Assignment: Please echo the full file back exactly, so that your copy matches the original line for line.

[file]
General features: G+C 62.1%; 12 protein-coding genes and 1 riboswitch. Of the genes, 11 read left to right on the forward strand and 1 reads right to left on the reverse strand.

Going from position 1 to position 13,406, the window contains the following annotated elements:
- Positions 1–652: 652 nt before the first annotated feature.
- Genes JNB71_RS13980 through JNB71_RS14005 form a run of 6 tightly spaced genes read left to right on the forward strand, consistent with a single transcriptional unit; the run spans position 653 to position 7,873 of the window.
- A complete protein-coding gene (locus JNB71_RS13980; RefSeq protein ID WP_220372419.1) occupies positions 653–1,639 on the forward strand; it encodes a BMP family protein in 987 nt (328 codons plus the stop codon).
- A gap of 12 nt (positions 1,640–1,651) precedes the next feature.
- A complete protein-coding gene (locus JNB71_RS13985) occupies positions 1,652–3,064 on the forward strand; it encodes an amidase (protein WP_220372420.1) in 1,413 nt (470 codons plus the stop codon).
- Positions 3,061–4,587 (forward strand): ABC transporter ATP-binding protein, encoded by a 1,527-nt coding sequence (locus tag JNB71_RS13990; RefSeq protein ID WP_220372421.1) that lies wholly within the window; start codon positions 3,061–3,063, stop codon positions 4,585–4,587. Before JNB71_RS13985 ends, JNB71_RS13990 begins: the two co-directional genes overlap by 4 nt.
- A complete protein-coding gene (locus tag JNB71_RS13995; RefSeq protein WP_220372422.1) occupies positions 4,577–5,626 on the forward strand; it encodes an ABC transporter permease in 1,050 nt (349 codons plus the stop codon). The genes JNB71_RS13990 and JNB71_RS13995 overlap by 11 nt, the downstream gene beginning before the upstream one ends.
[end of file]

General features: G+C 62.1%; 12 protein-coding genes and 1 riboswitch. Of the genes, 11 read left to right on the forward strand and 1 reads right to left on the reverse strand.

Going from position 1 to position 13,406, the window contains the following annotated elements:
- Positions 1–652: 652 nt before the first annotated feature.
- Genes JNB71_RS13980 through JNB71_RS14005 form a run of 6 tightly spaced genes read left to right on the forward strand, consistent with a single transcriptional unit; the run spans position 653 to position 7,873 of the window.
- A complete protein-coding gene (locus JNB71_RS13980; RefSeq protein ID WP_220372419.1) occupies positions 653–1,639 on the forward strand; it encodes a BMP family protein in 987 nt (328 codons plus the stop codon).
- A gap of 12 nt (positions 1,640–1,651) precedes the next feature.
- A complete protein-coding gene (locus JNB71_RS13985) occupies positions 1,652–3,064 on the forward strand; it encodes an amidase (protein WP_220372420.1) in 1,413 nt (470 codons plus the stop codon).
- Positions 3,061–4,587 (forward strand): ABC transporter ATP-binding protein, encoded by a 1,527-nt coding sequence (locus tag JNB71_RS13990; RefSeq protein ID WP_220372421.1) that lies wholly within the window; start codon positions 3,061–3,063, stop codon positions 4,585–4,587. Before JNB71_RS13985 ends, JNB71_RS13990 begins: the two co-directional genes overlap by 4 nt.
- A complete protein-coding gene (locus tag JNB71_RS13995; RefSeq protein WP_220372422.1) occupies positions 4,577–5,626 on the forward strand; it encodes an ABC transporter permease in 1,050 nt (349 codons plus the stop codon). The genes JNB71_RS13990 and JNB71_RS13995 overlap by 11 nt, the downstream gene beginning before the upstream one ends.